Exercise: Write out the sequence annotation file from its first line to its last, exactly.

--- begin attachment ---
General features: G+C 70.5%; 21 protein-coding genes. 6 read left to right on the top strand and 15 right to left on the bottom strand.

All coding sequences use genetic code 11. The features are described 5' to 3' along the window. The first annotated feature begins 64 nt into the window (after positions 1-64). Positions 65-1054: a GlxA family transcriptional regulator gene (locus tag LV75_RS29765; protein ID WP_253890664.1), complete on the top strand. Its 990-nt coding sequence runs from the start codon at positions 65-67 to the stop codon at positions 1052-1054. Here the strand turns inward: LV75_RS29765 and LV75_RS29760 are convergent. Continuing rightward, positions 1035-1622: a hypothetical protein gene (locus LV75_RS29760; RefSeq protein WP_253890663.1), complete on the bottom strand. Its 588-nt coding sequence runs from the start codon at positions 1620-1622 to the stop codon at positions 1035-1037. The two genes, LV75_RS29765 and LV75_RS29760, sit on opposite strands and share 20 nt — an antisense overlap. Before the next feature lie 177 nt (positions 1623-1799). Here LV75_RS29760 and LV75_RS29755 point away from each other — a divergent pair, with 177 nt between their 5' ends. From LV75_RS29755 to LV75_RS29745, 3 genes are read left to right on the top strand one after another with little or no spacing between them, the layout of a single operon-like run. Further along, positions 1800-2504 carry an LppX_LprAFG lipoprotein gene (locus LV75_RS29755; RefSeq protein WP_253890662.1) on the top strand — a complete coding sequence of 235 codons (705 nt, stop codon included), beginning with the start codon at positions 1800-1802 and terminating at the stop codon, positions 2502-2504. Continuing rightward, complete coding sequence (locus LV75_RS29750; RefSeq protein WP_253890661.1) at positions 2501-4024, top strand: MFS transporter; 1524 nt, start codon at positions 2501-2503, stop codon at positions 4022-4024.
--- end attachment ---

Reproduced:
General features: G+C 70.5%; 21 protein-coding genes. 6 read left to right on the top strand and 15 right to left on the bottom strand.

All coding sequences use genetic code 11. The features are described 5' to 3' along the window. The first annotated feature begins 64 nt into the window (after positions 1-64). Positions 65-1054: a GlxA family transcriptional regulator gene (locus tag LV75_RS29765; protein ID WP_253890664.1), complete on the top strand. Its 990-nt coding sequence runs from the start codon at positions 65-67 to the stop codon at positions 1052-1054. Here the strand turns inward: LV75_RS29765 and LV75_RS29760 are convergent. Continuing rightward, positions 1035-1622: a hypothetical protein gene (locus LV75_RS29760; RefSeq protein WP_253890663.1), complete on the bottom strand. Its 588-nt coding sequence runs from the start codon at positions 1620-1622 to the stop codon at positions 1035-1037. The two genes, LV75_RS29765 and LV75_RS29760, sit on opposite strands and share 20 nt — an antisense overlap. Before the next feature lie 177 nt (positions 1623-1799). Here LV75_RS29760 and LV75_RS29755 point away from each other — a divergent pair, with 177 nt between their 5' ends. From LV75_RS29755 to LV75_RS29745, 3 genes are read left to right on the top strand one after another with little or no spacing between them, the layout of a single operon-like run. Further along, positions 1800-2504 carry an LppX_LprAFG lipoprotein gene (locus LV75_RS29755; RefSeq protein WP_253890662.1) on the top strand — a complete coding sequence of 235 codons (705 nt, stop codon included), beginning with the start codon at positions 1800-1802 and terminating at the stop codon, positions 2502-2504. Continuing rightward, complete coding sequence (locus LV75_RS29750; RefSeq protein WP_253890661.1) at positions 2501-4024, top strand: MFS transporter; 1524 nt, start codon at positions 2501-2503, stop codon at positions 4022-4024.